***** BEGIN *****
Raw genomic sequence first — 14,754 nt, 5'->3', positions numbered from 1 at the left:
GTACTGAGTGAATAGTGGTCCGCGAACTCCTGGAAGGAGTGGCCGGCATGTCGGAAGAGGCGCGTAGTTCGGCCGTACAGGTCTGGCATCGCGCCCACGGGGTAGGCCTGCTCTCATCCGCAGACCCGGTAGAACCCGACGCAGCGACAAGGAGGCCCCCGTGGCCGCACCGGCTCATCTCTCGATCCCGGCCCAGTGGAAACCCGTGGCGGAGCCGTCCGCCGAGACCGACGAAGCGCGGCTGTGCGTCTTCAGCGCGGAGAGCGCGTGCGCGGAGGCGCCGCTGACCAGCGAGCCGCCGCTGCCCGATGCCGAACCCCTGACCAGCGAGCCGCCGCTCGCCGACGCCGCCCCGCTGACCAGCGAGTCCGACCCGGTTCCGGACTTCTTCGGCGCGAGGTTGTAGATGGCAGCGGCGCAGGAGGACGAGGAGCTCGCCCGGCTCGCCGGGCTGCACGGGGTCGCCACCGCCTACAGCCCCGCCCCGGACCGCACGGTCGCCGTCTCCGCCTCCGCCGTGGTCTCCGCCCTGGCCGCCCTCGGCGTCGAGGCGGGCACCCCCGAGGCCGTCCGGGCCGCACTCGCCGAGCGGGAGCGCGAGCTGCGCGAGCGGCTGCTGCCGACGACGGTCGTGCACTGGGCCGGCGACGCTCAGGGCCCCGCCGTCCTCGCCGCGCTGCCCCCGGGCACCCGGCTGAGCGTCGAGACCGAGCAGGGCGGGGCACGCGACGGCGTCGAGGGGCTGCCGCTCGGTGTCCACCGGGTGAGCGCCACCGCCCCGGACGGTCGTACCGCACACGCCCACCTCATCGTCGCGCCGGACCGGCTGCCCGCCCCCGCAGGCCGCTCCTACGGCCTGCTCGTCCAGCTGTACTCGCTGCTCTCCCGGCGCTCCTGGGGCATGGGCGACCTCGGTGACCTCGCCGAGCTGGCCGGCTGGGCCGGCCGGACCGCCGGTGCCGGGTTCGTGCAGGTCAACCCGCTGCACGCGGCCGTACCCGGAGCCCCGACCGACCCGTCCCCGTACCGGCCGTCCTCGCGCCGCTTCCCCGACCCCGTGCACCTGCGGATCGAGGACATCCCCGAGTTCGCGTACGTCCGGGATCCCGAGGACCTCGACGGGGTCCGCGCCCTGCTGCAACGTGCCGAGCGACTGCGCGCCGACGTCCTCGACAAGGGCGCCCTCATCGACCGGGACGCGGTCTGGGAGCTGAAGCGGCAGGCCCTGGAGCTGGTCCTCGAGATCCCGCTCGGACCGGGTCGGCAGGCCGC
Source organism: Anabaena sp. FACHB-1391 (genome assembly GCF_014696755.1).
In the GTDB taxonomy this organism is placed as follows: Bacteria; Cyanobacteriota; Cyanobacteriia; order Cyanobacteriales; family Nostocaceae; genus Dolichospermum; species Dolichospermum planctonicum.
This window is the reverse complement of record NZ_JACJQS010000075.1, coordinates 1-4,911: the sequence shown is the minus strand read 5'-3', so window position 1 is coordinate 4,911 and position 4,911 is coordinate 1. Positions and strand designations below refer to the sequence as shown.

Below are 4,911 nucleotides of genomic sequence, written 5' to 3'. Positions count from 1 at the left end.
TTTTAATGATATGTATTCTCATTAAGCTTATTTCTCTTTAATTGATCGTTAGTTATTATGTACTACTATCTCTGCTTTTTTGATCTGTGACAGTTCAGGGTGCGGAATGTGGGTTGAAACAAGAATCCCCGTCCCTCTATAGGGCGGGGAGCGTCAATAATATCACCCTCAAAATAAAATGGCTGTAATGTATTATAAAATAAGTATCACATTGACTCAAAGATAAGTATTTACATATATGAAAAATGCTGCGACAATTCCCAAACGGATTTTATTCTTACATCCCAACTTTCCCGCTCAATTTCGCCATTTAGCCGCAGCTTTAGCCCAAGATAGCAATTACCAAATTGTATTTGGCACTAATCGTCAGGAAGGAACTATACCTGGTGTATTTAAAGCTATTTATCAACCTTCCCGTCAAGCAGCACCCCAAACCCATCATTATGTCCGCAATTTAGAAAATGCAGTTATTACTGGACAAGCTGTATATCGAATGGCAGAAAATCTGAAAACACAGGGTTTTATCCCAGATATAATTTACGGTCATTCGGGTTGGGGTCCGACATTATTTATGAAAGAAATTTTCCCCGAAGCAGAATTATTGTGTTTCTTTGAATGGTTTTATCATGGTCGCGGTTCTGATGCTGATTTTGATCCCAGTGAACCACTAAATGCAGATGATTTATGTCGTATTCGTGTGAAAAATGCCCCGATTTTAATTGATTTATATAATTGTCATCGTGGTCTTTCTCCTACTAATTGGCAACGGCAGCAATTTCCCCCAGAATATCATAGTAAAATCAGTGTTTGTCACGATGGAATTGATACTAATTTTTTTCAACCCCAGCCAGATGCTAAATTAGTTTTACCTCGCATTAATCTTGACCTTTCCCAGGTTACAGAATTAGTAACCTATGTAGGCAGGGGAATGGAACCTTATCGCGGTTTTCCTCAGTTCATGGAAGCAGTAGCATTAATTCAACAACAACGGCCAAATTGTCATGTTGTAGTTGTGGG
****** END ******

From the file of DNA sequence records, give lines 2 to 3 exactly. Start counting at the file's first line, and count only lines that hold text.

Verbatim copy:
GTACTGAGTGAATAGTGGTCCGCGAACTCCTGGAAGGAGTGGCCGGCATGTCGGAAGAGGCGCGTAGTTCGGCCGTACAGGTCTGGCATCGCGCCCACGGGGTAGGCCTGCTCTCATCCGCAGACCCGGTAGAACCCGACGCAGCGACAAGGAGGCCCCCGTGGCCGCACCGGCTCATCTCTCGATCCCGGCCCAGTGGAAACCCGTGGCGGAGCCGTCCGCCGAGACCGACGAAGCGCGGCTGTGCGTCTTCAGCGCGGAGAGCGCGTGCGCGGAGGCGCCGCTGACCAGCGAGCCGCCGCTGCCCGATGCCGAACCCCTGACCAGCGAGCCGCCGCTCGCCGACGCCGCCCCGCTGACCAGCGAGTCCGACCCGGTTCCGGACTTCTTCGGCGCGAGGTTGTAGATGGCAGCGGCGCAGGAGGACGAGGAGCTCGCCCGGCTCGCCGGGCTGCACGGGGTCGCCACCGCCTACAGCCCCGCCCCGGACCGCACGGTCGCCGTCTCCGCCTCCGCCGTGGTCTCCGCCCTGGCCGCCCTCGGCGTCGAGGCGGGCACCCCCGAGGCCGTCCGGGCCGCACTCGCCGAGCGGGAGCGCGAGCTGCGCGAGCGGCTGCTGCCGACGACGGTCGTGCACTGGGCCGGCGACGCTCAGGGCCCCGCCGTCCTCGCCGCGCTGCCCCCGGGCACCCGGCTGAGCGTCGAGACCGAGCAGGGCGGGGCACGCGACGGCGTCGAGGGGCTGCCGCTCGGTGTCCACCGGGTGAGCGCCACCGCCCCGGACGGTCGTACCGCACACGCCCACCTCATCGTCGCGCCGGACCGGCTGCCCGCCCCCGCAGGCCGCTCCTACGGCCTGCTCGTCCAGCTGTACTCGCTGCTCTCCCGGCGCTCCTGGGGCATGGGCGACCTCGGTGACCTCGCCGAGCTGGCCGGCTGGGCCGGCCGGACCGCCGGTGCCGGGTTCGTGCAGGTCAACCCGCTGCACGCGGCCGTACCCGGAGCCCCGACCGACCCGTCCCCGTACCGGCCGTCCTCGCGCCGCTTCCCCGACCCCGTGCACCTGCGGATCGAGGACATCCCCGAGTTCGCGTACGTCCGGGATCCCGAGGACCTCGACGGGGTCCGCGCCCTGCTGCAACGTGCCGAGCGACTGCGCGCCGACGTCCTCGACAAGGGCGCCCTCATCGACCGGGACGCGGTCTGGGAGCTGAAGCGGCAGGCCCTGGAGCTGGTCCTCGAGATCCCGCTCGGACCGGGTCGGCAGGCCGC
Source organism: Anabaena sp. FACHB-1391 (genome assembly GCF_014696755.1).